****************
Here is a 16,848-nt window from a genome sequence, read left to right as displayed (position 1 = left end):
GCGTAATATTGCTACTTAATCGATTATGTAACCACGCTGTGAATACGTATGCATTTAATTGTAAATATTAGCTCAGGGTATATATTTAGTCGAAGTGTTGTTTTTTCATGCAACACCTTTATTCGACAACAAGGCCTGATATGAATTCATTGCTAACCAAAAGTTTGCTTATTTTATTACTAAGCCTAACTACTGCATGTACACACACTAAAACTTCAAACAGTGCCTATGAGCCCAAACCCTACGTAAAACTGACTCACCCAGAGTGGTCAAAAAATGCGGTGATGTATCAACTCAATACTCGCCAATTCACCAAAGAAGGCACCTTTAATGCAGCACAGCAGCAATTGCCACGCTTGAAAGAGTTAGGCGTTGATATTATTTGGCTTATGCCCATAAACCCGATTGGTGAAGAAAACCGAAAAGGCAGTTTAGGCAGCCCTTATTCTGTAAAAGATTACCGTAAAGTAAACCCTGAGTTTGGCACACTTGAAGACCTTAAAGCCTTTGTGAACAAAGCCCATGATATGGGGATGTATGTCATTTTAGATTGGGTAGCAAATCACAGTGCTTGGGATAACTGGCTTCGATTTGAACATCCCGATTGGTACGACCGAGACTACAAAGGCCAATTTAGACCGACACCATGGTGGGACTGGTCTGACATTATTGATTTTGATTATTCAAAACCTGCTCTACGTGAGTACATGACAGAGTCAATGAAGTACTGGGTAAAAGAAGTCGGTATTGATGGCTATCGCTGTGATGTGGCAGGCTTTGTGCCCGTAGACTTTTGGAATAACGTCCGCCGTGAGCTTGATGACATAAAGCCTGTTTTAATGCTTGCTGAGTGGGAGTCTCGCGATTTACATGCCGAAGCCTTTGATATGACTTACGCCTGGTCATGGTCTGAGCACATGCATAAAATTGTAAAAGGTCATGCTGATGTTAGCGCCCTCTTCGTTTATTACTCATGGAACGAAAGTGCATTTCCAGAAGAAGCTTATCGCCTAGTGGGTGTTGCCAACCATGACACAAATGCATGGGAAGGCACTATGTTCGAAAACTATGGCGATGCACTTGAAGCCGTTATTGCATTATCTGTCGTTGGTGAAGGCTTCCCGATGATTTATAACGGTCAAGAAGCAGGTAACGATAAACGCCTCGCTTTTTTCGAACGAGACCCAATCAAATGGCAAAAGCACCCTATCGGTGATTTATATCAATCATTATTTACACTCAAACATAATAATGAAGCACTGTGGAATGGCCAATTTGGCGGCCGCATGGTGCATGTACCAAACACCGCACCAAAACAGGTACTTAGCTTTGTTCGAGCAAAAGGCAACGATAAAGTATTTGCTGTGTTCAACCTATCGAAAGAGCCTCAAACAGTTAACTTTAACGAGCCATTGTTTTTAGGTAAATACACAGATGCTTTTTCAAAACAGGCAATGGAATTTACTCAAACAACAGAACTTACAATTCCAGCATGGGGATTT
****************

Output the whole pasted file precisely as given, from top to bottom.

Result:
Here is a 16,848-nt window from a genome sequence, read left to right as displayed (position 1 = left end):
GCGTAATATTGCTACTTAATCGATTATGTAACCACGCTGTGAATACGTATGCATTTAATTGTAAATATTAGCTCAGGGTATATATTTAGTCGAAGTGTTGTTTTTTCATGCAACACCTTTATTCGACAACAAGGCCTGATATGAATTCATTGCTAACCAAAAGTTTGCTTATTTTATTACTAAGCCTAACTACTGCATGTACACACACTAAAACTTCAAACAGTGCCTATGAGCCCAAACCCTACGTAAAACTGACTCACCCAGAGTGGTCAAAAAATGCGGTGATGTATCAACTCAATACTCGCCAATTCACCAAAGAAGGCACCTTTAATGCAGCACAGCAGCAATTGCCACGCTTGAAAGAGTTAGGCGTTGATATTATTTGGCTTATGCCCATAAACCCGATTGGTGAAGAAAACCGAAAAGGCAGTTTAGGCAGCCCTTATTCTGTAAAAGATTACCGTAAAGTAAACCCTGAGTTTGGCACACTTGAAGACCTTAAAGCCTTTGTGAACAAAGCCCATGATATGGGGATGTATGTCATTTTAGATTGGGTAGCAAATCACAGTGCTTGGGATAACTGGCTTCGATTTGAACATCCCGATTGGTACGACCGAGACTACAAAGGCCAATTTAGACCGACACCATGGTGGGACTGGTCTGACATTATTGATTTTGATTATTCAAAACCTGCTCTACGTGAGTACATGACAGAGTCAATGAAGTACTGGGTAAAAGAAGTCGGTATTGATGGCTATCGCTGTGATGTGGCAGGCTTTGTGCCCGTAGACTTTTGGAATAACGTCCGCCGTGAGCTTGATGACATAAAGCCTGTTTTAATGCTTGCTGAGTGGGAGTCTCGCGATTTACATGCCGAAGCCTTTGATATGACTTACGCCTGGTCATGGTCTGAGCACATGCATAAAATTGTAAAAGGTCATGCTGATGTTAGCGCCCTCTTCGTTTATTACTCATGGAACGAAAGTGCATTTCCAGAAGAAGCTTATCGCCTAGTGGGTGTTGCCAACCATGACACAAATGCATGGGAAGGCACTATGTTCGAAAACTATGGCGATGCACTTGAAGCCGTTATTGCATTATCTGTCGTTGGTGAAGGCTTCCCGATGATTTATAACGGTCAAGAAGCAGGTAACGATAAACGCCTCGCTTTTTTCGAACGAGACCCAATCAAATGGCAAAAGCACCCTATCGGTGATTTATATCAATCATTATTTACACTCAAACATAATAATGAAGCACTGTGGAATGGCCAATTTGGCGGCCGCATGGTGCATGTACCAAACACCGCACCAAAACAGGTACTTAGCTTTGTTCGAGCAAAAGGCAACGATAAAGTATTTGCTGTGTTCAACCTATCGAAAGAGCCTCAAACAGTTAACTTTAACGAGCCATTGTTTTTAGGTAAATACACAGATGCTTTTTCAAAACAGGCAATGGAATTTACTCAAACAACAGAACTTACAATTCCAGCATGGGGATTT